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CR 56:209-230 (2013)  -  DOI:

Mid-season climate diagnostics of jet contrail ‘outbreaks’ and implications for eastern US sky‑cover trends

Andrew M. Carleton1,2,*, Armand D. Silva1, Matthew S. Aghazarian1, Jase Bernhardt1, David J. Travis3, Jason Allard4

1Department of Geography, and 2Earth and Environmental Systems Institute, The Pennsylvania State University, University Park, Pennsylvania 16802, USA
3Department of Geography and Geology, University of Wisconsin - Whitewater, Whitewater, Wisconsin 53190, USA
4Department of Physics, Astronomy, and Geosciences, Valdosta State University, Valdosta, Georgia 31698, USA

ABSTRACT: The cirrus-level ‘condensation trails’ (contrails) produced by jet aircraft often occur as sub-regional-scale ‘outbreaks’ of multiple contrails, suggested as contributing to post ~1965 climate trends in parts of the US and Europe. Several previously-developed, satellite-image based contrail spatial inventories for the conterminous US (CONUS) revealed regional-scale differences in frequency. However, the use of such geographically-fixed regions was not ideal for climate studies. As a first step towards determining the potential climate impacts of contrail outbreaks for the CONUS, we develop maps of overlapping (in time, space) outbreak occurrences—‘overlaps’— by applying GIS to a recent period (2000–2002) satellite-image derived inventory for mid-season months. The higher-frequency outbreak overlap regions undergo substantial between-season vari- ations in magnitude and extent that reflect an association with upper-tropospheric temperature gradients and winds. Overlap maps generated for additional mid-season months in 2008–2009 indicate the inter-annual variability of the outbreak regionalization. To clarify the role of upper- troposphere synoptic meteorological conditions in contrail outbreak occurrence, we form compo- sites—multi-case averages—for the sub-region of maximum overlap frequency in each mid- season month. Regional and seasonal variations in the relative roles of ‘thermo-dynamic’ (here, temperature, humidity) and ‘dynamic’ (vertical motion of air, horizontal wind) controls in outbreaks are identified. Last, we demonstrate potential utility of the spatial overlap method by deriving fall- season surface station trends (1951–1993) of sky cover variables for contrasting high versus low contrail and overlap frequency grid cells in the eastern CONUS. These suggest a contrail contribu- tion to recent high-cloud increases, notably for the Midwest.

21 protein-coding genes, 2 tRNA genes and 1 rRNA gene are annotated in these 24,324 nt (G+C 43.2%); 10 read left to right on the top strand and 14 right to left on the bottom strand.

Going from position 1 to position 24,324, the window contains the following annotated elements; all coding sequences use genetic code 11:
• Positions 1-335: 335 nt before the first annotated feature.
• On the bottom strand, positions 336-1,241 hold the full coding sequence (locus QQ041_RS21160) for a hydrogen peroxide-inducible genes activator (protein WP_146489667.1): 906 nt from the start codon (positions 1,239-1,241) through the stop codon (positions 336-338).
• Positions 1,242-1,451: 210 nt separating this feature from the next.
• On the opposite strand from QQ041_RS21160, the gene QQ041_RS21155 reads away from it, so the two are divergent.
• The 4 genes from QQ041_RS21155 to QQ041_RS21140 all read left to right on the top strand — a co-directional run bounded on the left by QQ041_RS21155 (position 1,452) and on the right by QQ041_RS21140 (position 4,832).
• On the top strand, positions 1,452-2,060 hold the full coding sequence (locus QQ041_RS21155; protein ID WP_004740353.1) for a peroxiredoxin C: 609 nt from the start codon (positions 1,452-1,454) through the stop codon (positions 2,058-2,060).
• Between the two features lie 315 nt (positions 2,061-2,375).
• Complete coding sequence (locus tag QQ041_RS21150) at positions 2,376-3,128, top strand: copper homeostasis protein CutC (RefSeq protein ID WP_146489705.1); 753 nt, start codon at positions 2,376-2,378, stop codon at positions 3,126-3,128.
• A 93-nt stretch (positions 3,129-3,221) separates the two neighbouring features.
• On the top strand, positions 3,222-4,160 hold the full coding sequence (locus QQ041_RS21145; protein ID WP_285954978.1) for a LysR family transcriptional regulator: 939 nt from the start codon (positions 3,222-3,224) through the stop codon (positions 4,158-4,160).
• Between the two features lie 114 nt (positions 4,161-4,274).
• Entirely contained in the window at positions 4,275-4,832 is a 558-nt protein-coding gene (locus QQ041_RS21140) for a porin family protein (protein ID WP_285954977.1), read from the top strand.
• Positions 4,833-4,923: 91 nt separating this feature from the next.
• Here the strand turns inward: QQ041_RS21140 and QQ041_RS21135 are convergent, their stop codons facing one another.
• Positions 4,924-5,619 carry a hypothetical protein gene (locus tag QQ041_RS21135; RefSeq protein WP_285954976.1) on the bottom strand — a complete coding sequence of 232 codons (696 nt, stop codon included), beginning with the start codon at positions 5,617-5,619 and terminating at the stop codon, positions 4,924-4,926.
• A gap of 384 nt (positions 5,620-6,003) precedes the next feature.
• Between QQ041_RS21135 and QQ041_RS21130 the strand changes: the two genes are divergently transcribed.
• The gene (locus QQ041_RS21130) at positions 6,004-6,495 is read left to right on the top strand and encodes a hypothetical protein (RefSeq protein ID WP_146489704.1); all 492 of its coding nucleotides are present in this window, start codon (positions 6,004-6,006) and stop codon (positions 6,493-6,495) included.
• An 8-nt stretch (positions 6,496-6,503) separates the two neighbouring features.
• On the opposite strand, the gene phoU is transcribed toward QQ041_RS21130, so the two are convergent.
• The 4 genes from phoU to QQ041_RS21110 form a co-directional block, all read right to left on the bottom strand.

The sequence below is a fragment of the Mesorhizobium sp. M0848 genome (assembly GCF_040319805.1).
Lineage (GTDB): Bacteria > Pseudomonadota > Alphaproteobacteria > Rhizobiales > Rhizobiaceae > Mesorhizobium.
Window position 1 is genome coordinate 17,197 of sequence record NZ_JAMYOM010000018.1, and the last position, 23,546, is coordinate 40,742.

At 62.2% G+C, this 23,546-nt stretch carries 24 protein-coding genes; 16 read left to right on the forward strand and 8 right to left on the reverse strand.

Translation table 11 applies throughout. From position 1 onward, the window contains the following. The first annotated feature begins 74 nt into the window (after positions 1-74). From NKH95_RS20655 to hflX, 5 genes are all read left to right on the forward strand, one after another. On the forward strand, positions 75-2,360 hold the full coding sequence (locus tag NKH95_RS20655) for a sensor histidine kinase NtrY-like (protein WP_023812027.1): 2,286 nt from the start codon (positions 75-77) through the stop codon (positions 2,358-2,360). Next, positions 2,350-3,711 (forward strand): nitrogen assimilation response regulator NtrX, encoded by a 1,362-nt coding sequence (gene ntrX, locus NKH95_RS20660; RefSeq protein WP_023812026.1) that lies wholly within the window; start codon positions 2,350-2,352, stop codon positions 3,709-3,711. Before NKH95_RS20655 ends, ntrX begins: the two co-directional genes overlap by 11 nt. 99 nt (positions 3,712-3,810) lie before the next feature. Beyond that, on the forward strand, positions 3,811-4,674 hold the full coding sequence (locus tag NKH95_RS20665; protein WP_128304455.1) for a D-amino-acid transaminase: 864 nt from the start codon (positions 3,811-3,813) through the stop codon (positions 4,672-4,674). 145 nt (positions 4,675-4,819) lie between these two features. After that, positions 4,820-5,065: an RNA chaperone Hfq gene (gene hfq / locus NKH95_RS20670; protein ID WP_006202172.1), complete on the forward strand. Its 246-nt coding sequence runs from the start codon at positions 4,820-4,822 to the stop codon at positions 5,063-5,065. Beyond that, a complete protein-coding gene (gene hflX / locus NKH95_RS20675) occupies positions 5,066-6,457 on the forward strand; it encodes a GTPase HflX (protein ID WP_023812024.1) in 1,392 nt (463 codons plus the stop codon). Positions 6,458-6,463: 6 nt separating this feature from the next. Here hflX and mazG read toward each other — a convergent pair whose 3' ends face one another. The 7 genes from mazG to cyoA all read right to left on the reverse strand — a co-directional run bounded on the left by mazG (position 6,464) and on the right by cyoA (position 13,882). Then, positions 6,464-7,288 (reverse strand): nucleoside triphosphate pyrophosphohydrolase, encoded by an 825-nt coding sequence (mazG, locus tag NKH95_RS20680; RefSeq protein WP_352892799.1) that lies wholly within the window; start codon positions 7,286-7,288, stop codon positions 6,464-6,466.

KEY WORDS: Contrails · Climate diagnostics · Regionalization · Composite analysis · Sky cover · Trends

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Cite this article as: Carleton AM, Silva AD, Aghazarian MS, Bernhardt J, Travis DJ, Allard J (2013) Mid-season climate diagnostics of jet contrail ‘outbreaks’ and implications for eastern US sky‑cover trends. Clim Res 56:209-230.

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